The Future of Horticulture is in the Hands of …. Urban Lumberjacks and Plant Whisperers
As Executive Director of Seed Your Future, it’s been my privilege to share our research findings with groups across the county who are concerned that there are not enough people pursuing careers in “horticulture.” Across the green-collar industry, employers, colleges and universities, gardening groups, certification and training programs, and public gardens all stuggle with what they have identified as a decades-long decline in interest in the world of “horticulture.”
In fact, that’s why the Seed Your Future movement was formed — to promote horticulture and inspire more people to pursue careers working with plants. We just spent the last three years conducting research with the industry, with American adults, and with focus groups of middle-schoolers, their parents, their teachers and their guidance counselors.
What did we find?
It’s not about them — it’s about us.
That’s right. It’s not about the theory that young people and their families “just don’t care about plants.” It’s not about the theory that there is “apathy about the future of our planet.” And it’s certainly not about “young people don’t have a strong work ethic.” (All quotes we heard from industry insiders by the way.)
It’s about us. It’s about the way we talk about our industry, our work, our love of plants and the natural world. Kids told us that we need to stop using words like “horticulture.” They told us we need to tell them about how plants are “cool”, how plants can “solve the world’s problems”, and “why they should care.” They also told us that if we don’t tell these stories in short, “cool” videos and through social media, they “couldn’t care less.” They told us that telling them about careers with titles that sound “boring” doesn’t interest them.
So, what can we do? Quite a lot. And it’s not “rocket science” (which by the way, tweenagers think is an “old-person saying” – yikes.) As we’ve been developing our youth outreach and social media/public relations plans (which will launch in March), we’ve been sharing our findings with the industry and asking employers to take to heart what kids have told us. Some have already embraced what they’ve heard. They’ve thought about how to talk about their own jobs in a way that will resonate with young people. I’ve been challenging people to create new titles (or at least taglines) for themselves and to create their own videos and social media chatter about how they #ILoveMyPlantJob.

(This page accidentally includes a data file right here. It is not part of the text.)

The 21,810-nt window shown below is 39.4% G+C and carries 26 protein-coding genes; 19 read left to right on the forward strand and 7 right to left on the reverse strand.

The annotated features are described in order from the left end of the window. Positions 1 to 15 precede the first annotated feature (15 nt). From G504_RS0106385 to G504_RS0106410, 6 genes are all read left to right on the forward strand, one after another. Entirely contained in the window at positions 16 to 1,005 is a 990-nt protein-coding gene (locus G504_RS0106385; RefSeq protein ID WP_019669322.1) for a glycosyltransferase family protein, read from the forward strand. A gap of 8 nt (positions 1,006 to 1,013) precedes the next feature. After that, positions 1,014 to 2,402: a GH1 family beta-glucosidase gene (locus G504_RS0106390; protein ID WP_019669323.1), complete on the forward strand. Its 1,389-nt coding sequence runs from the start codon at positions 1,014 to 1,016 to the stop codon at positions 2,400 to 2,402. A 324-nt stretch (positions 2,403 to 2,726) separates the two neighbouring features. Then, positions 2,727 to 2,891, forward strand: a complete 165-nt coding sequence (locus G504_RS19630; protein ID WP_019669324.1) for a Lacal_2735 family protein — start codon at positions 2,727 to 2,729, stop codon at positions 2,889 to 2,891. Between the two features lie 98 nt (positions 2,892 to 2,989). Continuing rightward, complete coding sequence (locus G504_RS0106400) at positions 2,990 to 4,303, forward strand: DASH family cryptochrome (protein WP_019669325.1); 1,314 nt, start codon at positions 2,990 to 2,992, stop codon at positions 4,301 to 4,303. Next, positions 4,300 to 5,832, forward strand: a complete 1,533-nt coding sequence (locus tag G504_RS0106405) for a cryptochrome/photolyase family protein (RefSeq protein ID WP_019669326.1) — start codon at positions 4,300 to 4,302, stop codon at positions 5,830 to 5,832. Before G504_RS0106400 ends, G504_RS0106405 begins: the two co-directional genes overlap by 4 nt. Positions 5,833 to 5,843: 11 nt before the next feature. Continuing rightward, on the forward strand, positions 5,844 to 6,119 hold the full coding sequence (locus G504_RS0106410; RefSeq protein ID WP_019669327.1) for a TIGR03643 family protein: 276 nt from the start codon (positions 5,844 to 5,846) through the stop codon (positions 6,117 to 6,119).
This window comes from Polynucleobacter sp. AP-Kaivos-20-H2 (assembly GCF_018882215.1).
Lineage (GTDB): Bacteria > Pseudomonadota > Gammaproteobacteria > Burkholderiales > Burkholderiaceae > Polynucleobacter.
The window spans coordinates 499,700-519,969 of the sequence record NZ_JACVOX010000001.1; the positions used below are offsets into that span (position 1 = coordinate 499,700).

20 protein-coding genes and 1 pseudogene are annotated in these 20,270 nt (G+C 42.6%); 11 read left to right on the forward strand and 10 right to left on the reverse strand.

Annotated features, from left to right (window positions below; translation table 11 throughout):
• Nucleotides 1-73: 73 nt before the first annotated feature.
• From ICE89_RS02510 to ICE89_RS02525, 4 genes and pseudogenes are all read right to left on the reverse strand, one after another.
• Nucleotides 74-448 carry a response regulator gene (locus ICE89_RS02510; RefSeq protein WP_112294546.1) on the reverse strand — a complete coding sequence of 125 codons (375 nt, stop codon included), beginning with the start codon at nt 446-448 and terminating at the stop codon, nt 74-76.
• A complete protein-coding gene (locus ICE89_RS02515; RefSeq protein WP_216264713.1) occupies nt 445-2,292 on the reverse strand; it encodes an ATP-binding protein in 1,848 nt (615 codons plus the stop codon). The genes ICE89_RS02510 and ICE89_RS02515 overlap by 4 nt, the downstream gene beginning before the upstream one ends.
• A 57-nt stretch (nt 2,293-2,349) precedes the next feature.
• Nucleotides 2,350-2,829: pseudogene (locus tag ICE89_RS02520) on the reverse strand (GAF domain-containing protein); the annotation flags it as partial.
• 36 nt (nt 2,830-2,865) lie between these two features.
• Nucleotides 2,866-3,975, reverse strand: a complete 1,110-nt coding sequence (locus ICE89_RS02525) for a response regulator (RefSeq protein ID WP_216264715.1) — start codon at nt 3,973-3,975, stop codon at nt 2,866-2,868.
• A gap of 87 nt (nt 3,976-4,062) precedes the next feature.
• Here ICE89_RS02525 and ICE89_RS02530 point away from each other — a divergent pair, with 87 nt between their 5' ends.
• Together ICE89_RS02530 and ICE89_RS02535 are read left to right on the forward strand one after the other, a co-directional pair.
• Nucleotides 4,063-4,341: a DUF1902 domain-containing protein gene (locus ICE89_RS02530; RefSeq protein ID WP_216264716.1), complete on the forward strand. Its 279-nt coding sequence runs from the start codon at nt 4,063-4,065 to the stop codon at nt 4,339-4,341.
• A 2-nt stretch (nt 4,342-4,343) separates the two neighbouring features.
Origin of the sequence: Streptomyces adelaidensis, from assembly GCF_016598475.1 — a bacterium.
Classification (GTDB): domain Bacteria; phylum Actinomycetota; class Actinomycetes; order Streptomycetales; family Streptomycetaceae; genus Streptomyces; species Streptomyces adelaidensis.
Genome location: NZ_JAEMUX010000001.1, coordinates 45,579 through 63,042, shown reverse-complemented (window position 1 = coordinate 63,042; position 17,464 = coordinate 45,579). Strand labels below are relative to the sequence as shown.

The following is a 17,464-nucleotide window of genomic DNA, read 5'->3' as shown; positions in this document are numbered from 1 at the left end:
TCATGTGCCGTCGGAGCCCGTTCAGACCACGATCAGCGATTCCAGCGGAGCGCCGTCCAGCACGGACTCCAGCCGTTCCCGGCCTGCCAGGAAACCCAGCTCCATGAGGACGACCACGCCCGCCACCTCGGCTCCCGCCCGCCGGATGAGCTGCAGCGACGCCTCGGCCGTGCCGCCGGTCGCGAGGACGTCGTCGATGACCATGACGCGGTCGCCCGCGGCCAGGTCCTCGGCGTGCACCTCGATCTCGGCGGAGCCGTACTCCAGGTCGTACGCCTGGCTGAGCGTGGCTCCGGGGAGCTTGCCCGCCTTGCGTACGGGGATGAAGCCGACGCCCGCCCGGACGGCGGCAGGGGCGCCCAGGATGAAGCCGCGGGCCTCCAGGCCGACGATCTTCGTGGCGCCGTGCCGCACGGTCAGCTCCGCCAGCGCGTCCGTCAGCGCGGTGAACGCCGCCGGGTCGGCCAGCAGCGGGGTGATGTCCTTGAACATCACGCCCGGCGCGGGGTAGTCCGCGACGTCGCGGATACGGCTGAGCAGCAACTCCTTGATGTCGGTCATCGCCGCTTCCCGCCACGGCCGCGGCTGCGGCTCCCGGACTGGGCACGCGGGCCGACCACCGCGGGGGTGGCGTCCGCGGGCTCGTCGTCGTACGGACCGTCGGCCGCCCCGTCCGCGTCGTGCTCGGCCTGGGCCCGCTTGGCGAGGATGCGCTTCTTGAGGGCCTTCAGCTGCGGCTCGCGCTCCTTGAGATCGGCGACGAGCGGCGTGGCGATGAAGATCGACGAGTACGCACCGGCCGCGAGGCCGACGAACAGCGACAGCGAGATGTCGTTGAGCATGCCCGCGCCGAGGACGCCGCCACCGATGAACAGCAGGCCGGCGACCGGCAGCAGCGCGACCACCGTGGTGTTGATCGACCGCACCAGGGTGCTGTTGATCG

Urban Lumberjack and Plant Whisperer are a few of the new titles people are giving themselves. I’ve heard dozens more. A few of the gems that are already resonating with kids: Land Artist, Plant Scientist, Exterior Designer, Plant Curator, King of the Lab, Drone Engineer, Flower Guru, and Plantologist.
So, let’s focus on what we as a movement can do together to inspire people to embrace what we already know – that without people who are “plantologists” we won’t be able to feed the world with food that is safe and nutritious; to preserve native habitats; to imagine landscapes and bring them to life; to tend to landscapes that welcome us home and invite us outdoors to play; to soothe and delight with flowers and foliage; to wonder and experiment; and to ensure the future of our planet.
Intrigued? Learn more about what we found and what we are doing about it in the article: Horticulture is Weird - Plantology is Cool.
Susan E. Yoder is the Executive Director of Seed Your Future. She joined Seed Your Future in September 2016 and brings with her more than twenty-five years of experience working with nonprofit organizations. For most of her career, she has worked with organizations that focus on youth development and providing children, youth and families with opportunities to grow and thrive. She is passionate about the outdoors and the positive impact it can have on physical and emotional health. She is dedicated to finding more opportunities to move the traditional classroom outside, thus providing youth with the opportunity to learn about — and in — the natural world. An avid gardener, her personal motto is “Think Outside – No Box Required.” Contact her at [email protected]